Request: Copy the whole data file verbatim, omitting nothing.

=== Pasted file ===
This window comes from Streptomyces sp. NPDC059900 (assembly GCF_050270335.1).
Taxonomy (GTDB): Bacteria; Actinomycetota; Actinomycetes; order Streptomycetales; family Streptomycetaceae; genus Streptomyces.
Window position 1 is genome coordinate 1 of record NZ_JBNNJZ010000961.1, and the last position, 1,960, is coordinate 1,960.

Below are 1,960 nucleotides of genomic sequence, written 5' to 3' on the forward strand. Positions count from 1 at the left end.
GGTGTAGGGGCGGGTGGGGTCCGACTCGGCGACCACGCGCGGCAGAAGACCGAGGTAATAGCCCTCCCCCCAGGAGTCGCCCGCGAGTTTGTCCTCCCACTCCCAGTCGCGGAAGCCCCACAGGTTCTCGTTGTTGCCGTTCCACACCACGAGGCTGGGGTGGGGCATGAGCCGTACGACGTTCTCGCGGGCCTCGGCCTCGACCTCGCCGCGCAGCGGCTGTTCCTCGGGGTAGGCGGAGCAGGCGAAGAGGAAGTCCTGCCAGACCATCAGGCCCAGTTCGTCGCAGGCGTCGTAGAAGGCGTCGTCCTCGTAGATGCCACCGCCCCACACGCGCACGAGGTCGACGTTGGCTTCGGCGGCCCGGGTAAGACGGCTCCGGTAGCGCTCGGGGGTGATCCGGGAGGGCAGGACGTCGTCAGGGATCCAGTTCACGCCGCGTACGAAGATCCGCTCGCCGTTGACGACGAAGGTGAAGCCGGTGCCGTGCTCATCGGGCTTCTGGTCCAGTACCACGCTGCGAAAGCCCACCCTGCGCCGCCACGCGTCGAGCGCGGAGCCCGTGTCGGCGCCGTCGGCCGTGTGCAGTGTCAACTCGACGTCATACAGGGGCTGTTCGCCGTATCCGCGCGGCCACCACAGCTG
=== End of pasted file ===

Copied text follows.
This window comes from Streptomyces sp. NPDC059900 (assembly GCF_050270335.1).
Taxonomy (GTDB): Bacteria; Actinomycetota; Actinomycetes; order Streptomycetales; family Streptomycetaceae; genus Streptomyces.
Window position 1 is genome coordinate 1 of record NZ_JBNNJZ010000961.1, and the last position, 1,960, is coordinate 1,960.

Below are 1,960 nucleotides of genomic sequence, written 5' to 3' on the forward strand. Positions count from 1 at the left end.
GGTGTAGGGGCGGGTGGGGTCCGACTCGGCGACCACGCGCGGCAGAAGACCGAGGTAATAGCCCTCCCCCCAGGAGTCGCCCGCGAGTTTGTCCTCCCACTCCCAGTCGCGGAAGCCCCACAGGTTCTCGTTGTTGCCGTTCCACACCACGAGGCTGGGGTGGGGCATGAGCCGTACGACGTTCTCGCGGGCCTCGGCCTCGACCTCGCCGCGCAGCGGCTGTTCCTCGGGGTAGGCGGAGCAGGCGAAGAGGAAGTCCTGCCAGACCATCAGGCCCAGTTCGTCGCAGGCGTCGTAGAAGGCGTCGTCCTCGTAGATGCCACCGCCCCACACGCGCACGAGGTCGACGTTGGCTTCGGCGGCCCGGGTAAGACGGCTCCGGTAGCGCTCGGGGGTGATCCGGGAGGGCAGGACGTCGTCAGGGATCCAGTTCACGCCGCGTACGAAGATCCGCTCGCCGTTGACGACGAAGGTGAAGCCGGTGCCGTGCTCATCGGGCTTCTGGTCCAGTACCACGCTGCGAAAGCCCACCCTGCGCCGCCACGCGTCGAGCGCGGAGCCCGTGTCGGCGCCGTCGGCCGTGTGCAGTGTCAACTCGACGTCATACAGGGGCTGTTCGCCGTATCCGCGCGGCCACCACAGCTG